However, there is always the creeping feeling that something is missing. What the G80 fails to deliver in terms of luxury, it attempts to make up using the hardware lying under the sheet metal, especially given that the 5.0 badges on the trunk allude to the beast of a V8, naturally aspirated like a Mustang’s Coyote unit, that motivates the sedan. With 420 horsepower and 383 lb-ft of torque being sent out the back wheels (all-wheel drive can only be had on V6 models) at the beckon call of the driver’s right foot, the G80 should leap away from red lights with relative ease. For the most part, it does, but once up to speed acceleration starts to slacken fairly quickly.
When approaching an empty tunnel, we decided to give it the beans with the windows cracked to see if we could catch the shy V8 singing while attempting to explore the edges of its speedometer. Excuses can be found in the fact that it does have 4,567 pounds to answer for, but the overall experience led us to believe that either the V8 makes less power than advertised or simply doesn’t know how to translate it to emotional performance. Wind noise answered our heavy throttle foot and the lack of drama made the speedo needle appear to crawl upwards as if it had a rock tied to it. A large displacement V8 is simpler and cheaper to build than a complex forced induction unit, helping cut costs on what is already a bargain luxury vehicle.
The only problem is the 12 mpg we averaged in dense city traffic and mild amounts of highway driving (out of an EPA estimated 18 mpg average, 15 city and 23 highway), which made us wonder how much of a premium we’d have to pay for one of the G80’s competitors with a more refined drivetrain. Evidence that Genesis left that the performance aspect on the back burner is felt in the suspension, which is cushioned and comfortable but lacks the dynamics of some of its German rivals, leaving us wishing for more agility at speed. Anyone expecting the large V8 up front sending more than 400 horsepower to the rear wheels to enable massive smokey drifts will be disappointed, but it’s not all bad.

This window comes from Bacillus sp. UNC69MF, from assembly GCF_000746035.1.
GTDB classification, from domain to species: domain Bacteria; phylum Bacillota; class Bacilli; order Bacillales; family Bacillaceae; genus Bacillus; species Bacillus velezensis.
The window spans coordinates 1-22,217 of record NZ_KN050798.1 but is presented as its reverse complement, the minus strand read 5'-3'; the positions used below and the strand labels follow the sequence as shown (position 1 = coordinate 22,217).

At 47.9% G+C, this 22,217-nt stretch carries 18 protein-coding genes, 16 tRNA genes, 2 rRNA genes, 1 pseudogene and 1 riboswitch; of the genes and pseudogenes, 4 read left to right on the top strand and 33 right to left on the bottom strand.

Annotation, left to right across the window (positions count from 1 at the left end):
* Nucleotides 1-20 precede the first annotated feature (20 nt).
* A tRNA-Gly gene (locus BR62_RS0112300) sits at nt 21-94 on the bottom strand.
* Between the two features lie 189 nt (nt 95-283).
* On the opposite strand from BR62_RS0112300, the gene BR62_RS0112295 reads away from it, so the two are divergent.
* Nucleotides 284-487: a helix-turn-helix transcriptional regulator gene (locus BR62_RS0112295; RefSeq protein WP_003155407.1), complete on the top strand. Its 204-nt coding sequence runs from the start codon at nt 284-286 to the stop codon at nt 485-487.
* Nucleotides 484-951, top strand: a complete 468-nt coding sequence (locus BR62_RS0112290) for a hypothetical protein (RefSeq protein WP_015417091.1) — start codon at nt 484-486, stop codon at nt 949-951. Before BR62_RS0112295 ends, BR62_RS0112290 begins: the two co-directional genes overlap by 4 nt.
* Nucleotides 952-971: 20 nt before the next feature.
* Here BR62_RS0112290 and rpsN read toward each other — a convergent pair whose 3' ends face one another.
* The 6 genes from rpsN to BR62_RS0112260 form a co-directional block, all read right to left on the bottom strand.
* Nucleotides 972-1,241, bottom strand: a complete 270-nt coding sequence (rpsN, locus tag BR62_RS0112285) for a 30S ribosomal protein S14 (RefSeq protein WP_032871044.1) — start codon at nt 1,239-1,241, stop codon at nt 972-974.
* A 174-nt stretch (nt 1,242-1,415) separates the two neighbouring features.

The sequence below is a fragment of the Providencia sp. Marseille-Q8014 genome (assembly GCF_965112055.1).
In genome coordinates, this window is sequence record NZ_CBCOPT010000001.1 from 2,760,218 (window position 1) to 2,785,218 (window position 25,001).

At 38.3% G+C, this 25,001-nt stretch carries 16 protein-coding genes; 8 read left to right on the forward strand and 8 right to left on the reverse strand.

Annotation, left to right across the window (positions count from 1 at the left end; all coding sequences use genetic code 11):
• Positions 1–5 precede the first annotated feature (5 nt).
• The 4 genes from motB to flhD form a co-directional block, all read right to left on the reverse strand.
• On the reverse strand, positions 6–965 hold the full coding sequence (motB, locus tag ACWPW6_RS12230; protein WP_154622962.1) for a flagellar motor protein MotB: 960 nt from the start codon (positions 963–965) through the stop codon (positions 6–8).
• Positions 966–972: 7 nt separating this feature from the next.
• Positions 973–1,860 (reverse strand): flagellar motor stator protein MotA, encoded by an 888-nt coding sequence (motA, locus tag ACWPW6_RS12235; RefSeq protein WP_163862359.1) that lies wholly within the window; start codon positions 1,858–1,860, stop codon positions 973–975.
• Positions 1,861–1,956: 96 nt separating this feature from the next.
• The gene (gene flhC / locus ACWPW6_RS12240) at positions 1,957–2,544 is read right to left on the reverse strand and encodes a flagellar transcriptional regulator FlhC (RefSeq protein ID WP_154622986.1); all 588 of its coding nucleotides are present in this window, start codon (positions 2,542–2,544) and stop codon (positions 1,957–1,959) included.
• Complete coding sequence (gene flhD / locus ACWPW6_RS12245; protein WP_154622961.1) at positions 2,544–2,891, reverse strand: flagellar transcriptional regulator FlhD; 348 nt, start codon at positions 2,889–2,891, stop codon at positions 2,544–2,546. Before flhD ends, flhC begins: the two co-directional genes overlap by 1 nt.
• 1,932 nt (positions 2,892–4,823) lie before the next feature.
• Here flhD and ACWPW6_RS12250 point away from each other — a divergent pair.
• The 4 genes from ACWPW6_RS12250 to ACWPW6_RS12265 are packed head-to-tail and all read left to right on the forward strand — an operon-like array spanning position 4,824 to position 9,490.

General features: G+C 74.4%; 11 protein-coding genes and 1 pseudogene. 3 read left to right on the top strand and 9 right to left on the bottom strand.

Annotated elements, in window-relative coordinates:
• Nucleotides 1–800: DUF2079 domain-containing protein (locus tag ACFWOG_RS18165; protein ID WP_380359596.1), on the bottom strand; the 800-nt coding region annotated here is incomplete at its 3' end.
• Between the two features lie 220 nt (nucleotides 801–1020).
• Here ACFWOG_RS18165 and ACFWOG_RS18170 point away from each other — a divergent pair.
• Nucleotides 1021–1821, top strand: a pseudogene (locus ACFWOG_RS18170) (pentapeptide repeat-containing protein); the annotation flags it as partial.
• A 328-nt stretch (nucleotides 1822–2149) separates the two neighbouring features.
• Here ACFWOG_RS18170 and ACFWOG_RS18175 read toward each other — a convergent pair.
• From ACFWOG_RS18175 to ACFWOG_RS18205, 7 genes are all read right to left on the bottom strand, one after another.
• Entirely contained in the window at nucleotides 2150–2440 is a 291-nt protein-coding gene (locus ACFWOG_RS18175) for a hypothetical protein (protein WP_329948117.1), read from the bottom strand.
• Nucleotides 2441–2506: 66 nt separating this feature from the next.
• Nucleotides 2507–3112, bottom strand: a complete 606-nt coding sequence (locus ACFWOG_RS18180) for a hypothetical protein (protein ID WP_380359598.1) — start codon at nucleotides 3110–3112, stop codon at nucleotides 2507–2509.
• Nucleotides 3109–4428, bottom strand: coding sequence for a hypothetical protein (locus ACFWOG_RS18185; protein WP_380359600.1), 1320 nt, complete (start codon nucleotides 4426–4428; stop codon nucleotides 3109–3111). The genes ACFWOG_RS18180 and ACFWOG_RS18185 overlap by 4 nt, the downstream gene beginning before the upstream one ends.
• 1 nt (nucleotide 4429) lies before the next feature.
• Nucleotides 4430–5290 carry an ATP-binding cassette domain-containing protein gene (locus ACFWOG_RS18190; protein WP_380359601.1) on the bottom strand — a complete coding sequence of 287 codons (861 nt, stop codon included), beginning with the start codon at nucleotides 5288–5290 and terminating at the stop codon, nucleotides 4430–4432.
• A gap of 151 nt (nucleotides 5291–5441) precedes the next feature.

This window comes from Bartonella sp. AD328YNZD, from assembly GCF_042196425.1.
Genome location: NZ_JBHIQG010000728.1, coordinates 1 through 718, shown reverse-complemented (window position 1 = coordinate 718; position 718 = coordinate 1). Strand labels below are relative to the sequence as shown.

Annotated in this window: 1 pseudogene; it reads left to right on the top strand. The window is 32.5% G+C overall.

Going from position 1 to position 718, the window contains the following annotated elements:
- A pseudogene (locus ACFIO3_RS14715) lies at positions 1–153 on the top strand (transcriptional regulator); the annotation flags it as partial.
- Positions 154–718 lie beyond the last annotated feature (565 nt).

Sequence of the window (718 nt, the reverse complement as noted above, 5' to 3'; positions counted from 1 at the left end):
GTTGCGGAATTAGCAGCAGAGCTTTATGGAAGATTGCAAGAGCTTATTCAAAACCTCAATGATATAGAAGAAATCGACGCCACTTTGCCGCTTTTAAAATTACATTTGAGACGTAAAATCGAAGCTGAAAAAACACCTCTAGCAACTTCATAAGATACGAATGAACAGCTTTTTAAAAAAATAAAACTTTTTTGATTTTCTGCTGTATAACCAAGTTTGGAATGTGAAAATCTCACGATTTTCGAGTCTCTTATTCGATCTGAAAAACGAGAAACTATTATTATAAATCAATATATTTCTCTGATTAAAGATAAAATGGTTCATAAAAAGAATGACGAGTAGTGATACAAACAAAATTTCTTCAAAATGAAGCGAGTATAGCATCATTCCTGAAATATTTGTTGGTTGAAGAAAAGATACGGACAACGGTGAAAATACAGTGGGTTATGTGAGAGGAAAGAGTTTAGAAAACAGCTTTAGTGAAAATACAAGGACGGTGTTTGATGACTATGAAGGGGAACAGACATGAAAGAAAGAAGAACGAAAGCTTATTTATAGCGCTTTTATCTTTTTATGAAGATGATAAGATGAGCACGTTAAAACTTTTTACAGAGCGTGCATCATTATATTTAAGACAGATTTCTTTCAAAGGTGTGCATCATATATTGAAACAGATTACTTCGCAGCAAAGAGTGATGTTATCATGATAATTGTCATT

A drive mode selector can switch between Eco, Normal, Sport, and Snow, modulating the throttle response and traction control but forgoes any tweaking of the suspension damping. In heavy traffic the G80 can launch away from stoplights faster than more pedestrian models surrounding it and will cut around gaps if hustled, but expect a ballet of body roll and a promise to oneself to try and curtail those actions as much as possible. The lofty yet slightly aloof character of the G80 also seems to leak through into the infotainment system and control layout. A rotary knob and an array of controls placed behind the automatic shifter control the show.
While the knob does help relay inputs to the computer more easily, Genesis hasn’t quite nailed down the science of user friendly controls, with the system looking similar to what’s on the latest and greatest Hyundais. What Genesis needs, then, is a bit more time to distance itself from Hyundai. A generation or two could perhaps do the trick, and while Hyundai has yet to be able to charge full price for the package it offers given the compromises, the G80 is a good warning that the marquee is evolving quickly, keeping it on track with one day attaining the ranks of Infiniti or even Lexus. Buyers won’t be nearly as impressed here as they would be in a G90, but our weeklong dance with the G80 proves that hard work is paying off.